How To Effectively Eliminate Price As An Objection

Written by Franc Godri

6 Min Read

Early in my investment sales career, I worked for a mutual fund company that had become the darling of investors and advisors because of the strong short and long-term performance of one of its funds. Our investing style was quite unique because we had a very concentrated portfolio of companies (compared to most of our competitors). Because of this concentration, we eventually needed to close the fund to new investors and open a new one (too many legal reasons that are beyond the scope of this article).

At that time, our Chairman decided to increase the management fee of this new fund by 0.25% over the original fund fee (sound business decision). Both funds were very similar in all aspects except for the fee. So how do you think the conversations went with the new clients and advisors when they could not buy the old fund and had to buy the new and more expensive fund?

“Why should I pay more for this new fund?”

Anytime you hear those words spoken, you have an example of one of the most common decision-making biases – the Anchoring Bias. Simply put, the Anchoring Bias is a cognitive bias that causes us to rely too heavily on the first piece of information we are given about a topic. In the above scenario, the original fee was the anchor and the 0.25% increase created the mental gap that generated the question “why should I pay more”. 

The original explanation for anchoring bias comes from Amos Tversky and Daniel Kahneman, two of the most influential figures in behavioral economics. In a 1974 paper called “Judgment under Uncertainty: Heuristics and Biases,” Tversky and Kahneman theorized that, when people try to make estimates or predictions, they begin with some initial value or starting point, and then adjust from there. Anchoring bias happens because the adjustments usually aren’t big enough, leading us to incorrect decisions. This has become known as the anchor-and-adjust hypothesis.” (source-Decision Lab).   Anchoring is so important to understand we have an entire chapter inside our Braintrust Academy dedicated to it.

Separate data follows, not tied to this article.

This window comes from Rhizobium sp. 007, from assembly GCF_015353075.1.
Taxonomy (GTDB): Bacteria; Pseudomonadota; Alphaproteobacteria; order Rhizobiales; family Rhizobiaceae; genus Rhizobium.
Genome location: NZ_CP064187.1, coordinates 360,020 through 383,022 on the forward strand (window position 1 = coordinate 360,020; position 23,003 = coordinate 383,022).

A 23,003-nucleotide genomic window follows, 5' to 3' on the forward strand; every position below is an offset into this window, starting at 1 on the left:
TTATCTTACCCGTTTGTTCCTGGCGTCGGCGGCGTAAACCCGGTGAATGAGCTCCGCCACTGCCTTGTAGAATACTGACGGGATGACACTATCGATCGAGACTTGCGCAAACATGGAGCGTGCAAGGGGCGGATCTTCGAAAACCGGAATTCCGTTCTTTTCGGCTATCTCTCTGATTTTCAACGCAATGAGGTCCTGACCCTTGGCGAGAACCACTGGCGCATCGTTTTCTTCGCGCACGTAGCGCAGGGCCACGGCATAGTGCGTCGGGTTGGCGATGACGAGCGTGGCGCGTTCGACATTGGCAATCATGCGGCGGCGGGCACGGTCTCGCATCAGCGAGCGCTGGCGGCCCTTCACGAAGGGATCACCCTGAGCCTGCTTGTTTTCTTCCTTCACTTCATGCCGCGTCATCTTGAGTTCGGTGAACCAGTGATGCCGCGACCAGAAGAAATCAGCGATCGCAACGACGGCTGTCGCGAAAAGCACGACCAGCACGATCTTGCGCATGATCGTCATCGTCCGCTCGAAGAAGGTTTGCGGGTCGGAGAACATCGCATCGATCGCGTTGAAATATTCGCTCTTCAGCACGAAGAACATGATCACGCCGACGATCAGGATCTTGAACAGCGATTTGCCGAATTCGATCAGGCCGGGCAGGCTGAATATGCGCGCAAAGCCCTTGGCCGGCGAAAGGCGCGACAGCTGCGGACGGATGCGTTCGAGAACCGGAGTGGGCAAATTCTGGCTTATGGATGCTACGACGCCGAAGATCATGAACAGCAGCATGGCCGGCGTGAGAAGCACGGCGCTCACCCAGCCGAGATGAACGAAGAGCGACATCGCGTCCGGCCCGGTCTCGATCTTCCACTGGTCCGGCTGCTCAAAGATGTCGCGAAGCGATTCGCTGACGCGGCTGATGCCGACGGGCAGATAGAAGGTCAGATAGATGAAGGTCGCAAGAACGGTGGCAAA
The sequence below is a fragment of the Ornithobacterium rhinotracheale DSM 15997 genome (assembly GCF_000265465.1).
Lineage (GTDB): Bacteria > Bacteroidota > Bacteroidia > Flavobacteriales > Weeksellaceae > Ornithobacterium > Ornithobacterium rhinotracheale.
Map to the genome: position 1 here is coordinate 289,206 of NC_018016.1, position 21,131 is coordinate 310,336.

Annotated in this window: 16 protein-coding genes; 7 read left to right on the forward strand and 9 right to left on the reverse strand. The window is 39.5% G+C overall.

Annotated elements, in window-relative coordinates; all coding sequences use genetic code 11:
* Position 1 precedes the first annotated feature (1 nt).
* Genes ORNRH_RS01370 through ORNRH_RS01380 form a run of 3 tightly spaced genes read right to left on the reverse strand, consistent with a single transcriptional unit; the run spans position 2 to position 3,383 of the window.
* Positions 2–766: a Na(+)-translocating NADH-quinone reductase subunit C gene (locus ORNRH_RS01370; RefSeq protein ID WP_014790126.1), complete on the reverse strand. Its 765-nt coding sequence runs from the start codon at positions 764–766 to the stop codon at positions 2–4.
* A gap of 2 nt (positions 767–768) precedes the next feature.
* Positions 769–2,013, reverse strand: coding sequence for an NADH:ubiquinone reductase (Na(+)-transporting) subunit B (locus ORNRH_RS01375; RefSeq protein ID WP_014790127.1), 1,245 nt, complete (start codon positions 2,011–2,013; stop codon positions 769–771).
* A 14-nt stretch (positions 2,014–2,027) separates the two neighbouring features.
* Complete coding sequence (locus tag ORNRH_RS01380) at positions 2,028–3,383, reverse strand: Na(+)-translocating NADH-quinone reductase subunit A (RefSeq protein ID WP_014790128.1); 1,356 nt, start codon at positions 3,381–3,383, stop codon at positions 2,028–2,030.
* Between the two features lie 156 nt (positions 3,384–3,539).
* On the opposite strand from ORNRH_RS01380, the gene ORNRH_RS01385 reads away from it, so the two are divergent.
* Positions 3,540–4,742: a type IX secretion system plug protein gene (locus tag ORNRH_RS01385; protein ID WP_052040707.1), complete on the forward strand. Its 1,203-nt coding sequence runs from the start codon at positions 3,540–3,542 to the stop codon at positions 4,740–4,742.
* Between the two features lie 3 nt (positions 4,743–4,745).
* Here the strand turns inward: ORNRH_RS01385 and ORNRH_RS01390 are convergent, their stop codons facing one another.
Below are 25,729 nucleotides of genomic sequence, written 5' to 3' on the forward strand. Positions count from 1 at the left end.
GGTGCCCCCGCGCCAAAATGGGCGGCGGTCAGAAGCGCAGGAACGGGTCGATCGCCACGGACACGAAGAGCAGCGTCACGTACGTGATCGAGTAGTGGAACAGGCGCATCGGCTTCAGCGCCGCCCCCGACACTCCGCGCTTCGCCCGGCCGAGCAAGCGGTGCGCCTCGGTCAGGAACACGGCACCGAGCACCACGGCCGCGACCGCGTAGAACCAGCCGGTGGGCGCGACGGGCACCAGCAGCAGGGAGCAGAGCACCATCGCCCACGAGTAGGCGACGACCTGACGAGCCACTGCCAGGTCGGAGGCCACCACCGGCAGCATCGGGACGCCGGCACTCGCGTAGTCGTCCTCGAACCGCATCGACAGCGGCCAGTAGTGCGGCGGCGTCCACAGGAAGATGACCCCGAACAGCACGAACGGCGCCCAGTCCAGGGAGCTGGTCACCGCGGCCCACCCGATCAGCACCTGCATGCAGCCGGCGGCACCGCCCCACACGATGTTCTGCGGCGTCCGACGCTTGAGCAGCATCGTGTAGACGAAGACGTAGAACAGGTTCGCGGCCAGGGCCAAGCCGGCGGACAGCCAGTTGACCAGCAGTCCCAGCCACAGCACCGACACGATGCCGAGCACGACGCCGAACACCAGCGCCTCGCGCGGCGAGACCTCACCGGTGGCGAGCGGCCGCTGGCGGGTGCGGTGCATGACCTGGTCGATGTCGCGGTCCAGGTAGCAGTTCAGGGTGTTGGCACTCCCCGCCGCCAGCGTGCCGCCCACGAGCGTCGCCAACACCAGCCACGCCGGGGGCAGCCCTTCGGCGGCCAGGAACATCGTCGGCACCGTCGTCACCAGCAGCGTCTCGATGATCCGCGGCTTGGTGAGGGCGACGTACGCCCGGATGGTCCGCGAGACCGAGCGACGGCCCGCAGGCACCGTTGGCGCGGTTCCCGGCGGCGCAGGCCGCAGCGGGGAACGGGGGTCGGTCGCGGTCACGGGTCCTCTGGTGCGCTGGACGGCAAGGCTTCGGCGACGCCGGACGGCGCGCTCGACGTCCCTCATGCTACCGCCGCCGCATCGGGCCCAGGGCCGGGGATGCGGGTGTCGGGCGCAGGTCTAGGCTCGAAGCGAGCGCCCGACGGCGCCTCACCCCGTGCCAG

As leaders, and especially as sales leaders, we need to understand not only that this dynamic is always a certainty but how to deal with it when it happens. The good news:  the solution is very simple – control and/or change the anchor. The bad news: it can be difficult to do if you don’t know how.

I believe that all Anchor Biases have two components – at one level, the data of the anchor, and at a second and deeper level, the emotional attachment of the anchor data.

Thanks to new technologies like fMRI (functional Magnetic Resonance Imaging), we can now see, in real-time, how the brain works.  We now have scientific proof that ALL decisions humans make are initiated and recruited from the limbic system (feeling brain) and then justified by the neocortex (thinking brain). 

As the old sales adage goes, we buy emotionally and justify rationally. In other words, we only make decisions that are meaningful to us (emotion + logic). Therefore, it is very hard to change habits or decisions that we have made. We know we need to lose the weight (head knowledge) but until we feel we need to lose the weight (heart knowledge), we probably won’t. 

When my doctor gave me a very clear and direct diagnosis of pre-diabetes, I knew I needed to change my lifestyle, but it wasn’t until I realized that if I get diabetes, I am at a significantly increased risk of a heart attack (three uncles died from heart attacks and my dad should have but survived). It also meant that I might not be able to walk my daughter down the aisle at her wedding. That combination of facts and emotion gave me a meaningful reason to get healthy (down 30 with 15 to go).

So, coming back to our “why should I pay more for this fund” question, the emotional attachment to the anchor is “the pain of losing money”.  To solve this, begin asking questions and telling stories with your prospects that would create a new anchor from comparing the higher price to either the potential gain (tax liability of the old fund) or the risk of loss by not doing it (missing out on the opportunity to make more money).  

To learn how to master the Anchoring Effect as well as understanding the importance of the risk of loss vs. potential of gain, join other like-minded sales leaders in our Braintrust Academy where we train the world’s best salespeople to become the world’s best communicators.